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Strategic HRM As A Budgetary Control Mechanism In The Large Corporation: A Case Study From Engineering Contracting
Published 2001 · Economics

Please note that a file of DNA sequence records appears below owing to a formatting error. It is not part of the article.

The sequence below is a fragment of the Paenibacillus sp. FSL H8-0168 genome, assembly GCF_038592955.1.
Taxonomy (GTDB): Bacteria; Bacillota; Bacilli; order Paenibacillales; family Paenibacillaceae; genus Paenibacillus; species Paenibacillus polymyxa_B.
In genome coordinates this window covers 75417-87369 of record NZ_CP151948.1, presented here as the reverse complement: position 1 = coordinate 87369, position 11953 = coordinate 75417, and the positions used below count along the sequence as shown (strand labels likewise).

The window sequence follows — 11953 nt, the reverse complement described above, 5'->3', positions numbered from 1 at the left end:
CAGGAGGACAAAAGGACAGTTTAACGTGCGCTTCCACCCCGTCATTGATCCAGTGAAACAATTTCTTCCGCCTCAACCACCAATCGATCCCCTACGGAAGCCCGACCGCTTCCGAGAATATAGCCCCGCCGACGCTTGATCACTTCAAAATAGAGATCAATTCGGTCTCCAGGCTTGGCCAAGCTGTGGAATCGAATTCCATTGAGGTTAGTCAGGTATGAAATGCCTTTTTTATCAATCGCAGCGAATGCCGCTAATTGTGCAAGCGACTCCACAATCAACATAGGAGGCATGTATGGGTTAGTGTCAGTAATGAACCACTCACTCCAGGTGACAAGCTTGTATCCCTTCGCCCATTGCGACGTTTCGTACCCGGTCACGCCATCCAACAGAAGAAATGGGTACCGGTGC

Abstract This paper presents case study evidence of a rare attempt to make the corporate human resource function strategic. More significantly, the paper’s theoretical approach and the research questions it addresses examine the material beyond the confines of HRM discourse that emphasizes “strategic choice", integration or fit as received management strategies. Alternatively, the empirical, yet theoretically informed research questions suggest that strategic HRM necessarily de-skills the autonomy and discretion of many workers. Further, to be effective HRM must be diluted to reflect what is often (un)spoken budget and financial performance criteria that constitute an internal audit system. The theoretical arguments and empirical material presented in this paper appears relevant to a critically informed accountancy audience for two reasons. First, the case demonstrates how the language of financial management is diffused within other management fields such as HRM. Second, although the centralized system of performance management for project management appeared as a human resource innovation it intensified the significance of financial constraints on human resource staff whose labour process was previously relatively autonomous.